(NAPSI)—At a recent high-level conference in Washington, D.C., leading Middle East expert Tom Mattair warned of the challenges of reform in the tiny Gulf kingdom of Bahrain. Dr. Mattair, executive director of the independent Middle East Policy Council, said there was a real risk of strengthening the hand of forces in Bahrain that would use the democratic process to introduce “illiberal, intolerant, anti-democratic” policies and be hostile to the U.S. and Bahrain’s neighbors in the region.
Bahrain’s ruler King Hamad has introduced much reform, Dr. Mattair said. The king has liberalized and diversified the economy, so it is less dependent on oil. The press is relatively free. As the United Nations Development Program noted in a recent report, Bahrain is developing favorably in meeting its Millennium Development Goals.
While this progress is not fast enough for some within the majority Shi’a community, especially the young, it was important to note that being a Shi’a was not a bar to advancement in Bahrain, Dr. Mattair said. Shi’a are well represented in the legal and medical professions, in corporate board rooms and in the appointed Upper Chamber of Parliament. In fact, the oil minister—a powerful post in a Middle Eastern country—is Shi’a.
Unfortunately, there have been suggestions of Iranian involvement in recent street protests there, said Dr. Mattair. Bahrain government officials told Dr. Mattair that some protestors were carrying unusual amounts of Iranian currency. A Saudi analyst found telephone intercepts of Gholam Shakuri, the individual implicated in the alleged plot to assassinate Saudi Arabia’s ambassador in Washington and a member of the secret Quds Force of the Iranian Revolutionary Guard, trying to direct opposition in Bahrain. The Wall Street Journal recently reported on Ahmed Chalabri’s “attention-grabbing campaign in support of Bahrain’s opposition movement” and the past allegations by the United States that Chalabri provided classified information to Tehran.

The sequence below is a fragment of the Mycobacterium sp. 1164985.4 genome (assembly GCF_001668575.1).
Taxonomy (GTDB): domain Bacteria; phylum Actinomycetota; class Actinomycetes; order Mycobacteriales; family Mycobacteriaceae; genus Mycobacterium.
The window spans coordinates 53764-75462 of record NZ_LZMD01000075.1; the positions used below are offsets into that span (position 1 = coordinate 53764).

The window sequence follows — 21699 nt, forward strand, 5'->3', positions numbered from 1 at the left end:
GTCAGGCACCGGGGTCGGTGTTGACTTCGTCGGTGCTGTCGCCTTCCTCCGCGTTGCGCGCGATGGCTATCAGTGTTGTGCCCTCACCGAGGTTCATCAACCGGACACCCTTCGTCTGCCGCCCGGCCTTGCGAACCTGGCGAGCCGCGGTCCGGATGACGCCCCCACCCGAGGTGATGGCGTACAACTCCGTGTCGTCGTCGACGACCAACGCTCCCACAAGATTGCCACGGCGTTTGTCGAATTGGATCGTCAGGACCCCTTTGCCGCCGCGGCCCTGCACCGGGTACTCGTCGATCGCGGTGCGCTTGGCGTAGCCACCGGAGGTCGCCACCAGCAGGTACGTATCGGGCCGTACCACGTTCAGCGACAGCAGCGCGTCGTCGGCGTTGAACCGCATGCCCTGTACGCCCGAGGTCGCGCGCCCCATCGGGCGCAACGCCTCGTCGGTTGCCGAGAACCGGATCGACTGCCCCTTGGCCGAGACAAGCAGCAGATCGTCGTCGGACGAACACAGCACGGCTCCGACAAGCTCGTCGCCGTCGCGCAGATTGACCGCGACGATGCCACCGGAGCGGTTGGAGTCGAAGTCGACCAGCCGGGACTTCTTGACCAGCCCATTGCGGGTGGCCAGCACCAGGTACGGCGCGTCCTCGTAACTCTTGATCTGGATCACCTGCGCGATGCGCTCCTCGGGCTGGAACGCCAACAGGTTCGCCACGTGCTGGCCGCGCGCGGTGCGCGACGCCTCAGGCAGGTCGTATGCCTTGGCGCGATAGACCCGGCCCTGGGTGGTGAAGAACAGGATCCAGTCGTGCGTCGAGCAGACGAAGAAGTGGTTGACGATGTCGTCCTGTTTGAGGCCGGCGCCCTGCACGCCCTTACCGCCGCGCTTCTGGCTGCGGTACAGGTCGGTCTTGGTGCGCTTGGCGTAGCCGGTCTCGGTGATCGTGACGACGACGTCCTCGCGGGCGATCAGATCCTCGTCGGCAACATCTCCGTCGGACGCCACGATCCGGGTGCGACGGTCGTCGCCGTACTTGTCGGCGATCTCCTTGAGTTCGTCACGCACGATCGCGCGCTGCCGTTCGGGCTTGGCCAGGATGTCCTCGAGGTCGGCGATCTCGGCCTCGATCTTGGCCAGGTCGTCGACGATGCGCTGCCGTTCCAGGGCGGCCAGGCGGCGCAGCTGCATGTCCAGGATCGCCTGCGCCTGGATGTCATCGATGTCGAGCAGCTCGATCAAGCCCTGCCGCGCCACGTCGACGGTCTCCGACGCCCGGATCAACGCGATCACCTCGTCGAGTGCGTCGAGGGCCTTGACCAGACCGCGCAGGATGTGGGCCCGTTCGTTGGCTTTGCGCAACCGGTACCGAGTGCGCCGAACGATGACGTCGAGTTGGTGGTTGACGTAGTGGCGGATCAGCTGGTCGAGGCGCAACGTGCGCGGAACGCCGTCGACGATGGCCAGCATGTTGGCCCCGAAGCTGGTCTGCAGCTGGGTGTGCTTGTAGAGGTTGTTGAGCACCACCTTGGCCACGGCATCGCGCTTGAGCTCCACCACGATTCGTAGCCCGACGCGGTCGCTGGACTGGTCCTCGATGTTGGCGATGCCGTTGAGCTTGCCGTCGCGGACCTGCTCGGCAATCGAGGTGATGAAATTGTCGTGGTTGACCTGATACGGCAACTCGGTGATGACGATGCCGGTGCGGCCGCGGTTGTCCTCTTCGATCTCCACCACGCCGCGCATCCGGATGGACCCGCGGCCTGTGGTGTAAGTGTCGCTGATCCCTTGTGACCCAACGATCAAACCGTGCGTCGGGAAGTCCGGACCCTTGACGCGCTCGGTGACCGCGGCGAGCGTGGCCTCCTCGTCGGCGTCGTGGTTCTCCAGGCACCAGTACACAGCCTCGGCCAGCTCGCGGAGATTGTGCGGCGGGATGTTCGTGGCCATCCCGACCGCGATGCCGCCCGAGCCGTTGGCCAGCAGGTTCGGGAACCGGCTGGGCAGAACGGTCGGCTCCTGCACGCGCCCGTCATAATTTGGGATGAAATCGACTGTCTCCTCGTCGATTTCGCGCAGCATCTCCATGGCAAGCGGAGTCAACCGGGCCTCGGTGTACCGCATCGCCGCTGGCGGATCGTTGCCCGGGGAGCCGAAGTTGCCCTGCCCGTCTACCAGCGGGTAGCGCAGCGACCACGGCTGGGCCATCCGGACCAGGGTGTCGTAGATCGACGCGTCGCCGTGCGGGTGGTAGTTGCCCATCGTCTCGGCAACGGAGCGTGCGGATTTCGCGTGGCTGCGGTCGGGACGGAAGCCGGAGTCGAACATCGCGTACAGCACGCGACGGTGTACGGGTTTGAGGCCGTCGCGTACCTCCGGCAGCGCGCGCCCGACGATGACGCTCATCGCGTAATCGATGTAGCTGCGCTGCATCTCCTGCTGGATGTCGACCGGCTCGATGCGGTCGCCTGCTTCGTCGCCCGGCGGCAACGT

Said Secretary of State Hillary Clinton, “When Iran claims to support democracy abroad, then kills peaceful protestors in the streets of Tehran, its hypocrisy is breathtaking and plain to the people of the region.” There is no country in the Middle East where the gulf between rulers and ruled is greater than Iran, she added.
In an attempt to find a political solution, the Crown Prince offered major concessions to the protesters. According to a report in the International Herald Tribune, U.S. intelligence had learned of attempts by Iran to influence the opposition bloc to reject the terms offered by the Crown Prince.
Editor’s Note: This announcement is distributed for Sanitas International on behalf of The Government of Bahrain. Additional information is available at the Department of Justice in Washington, D.C.
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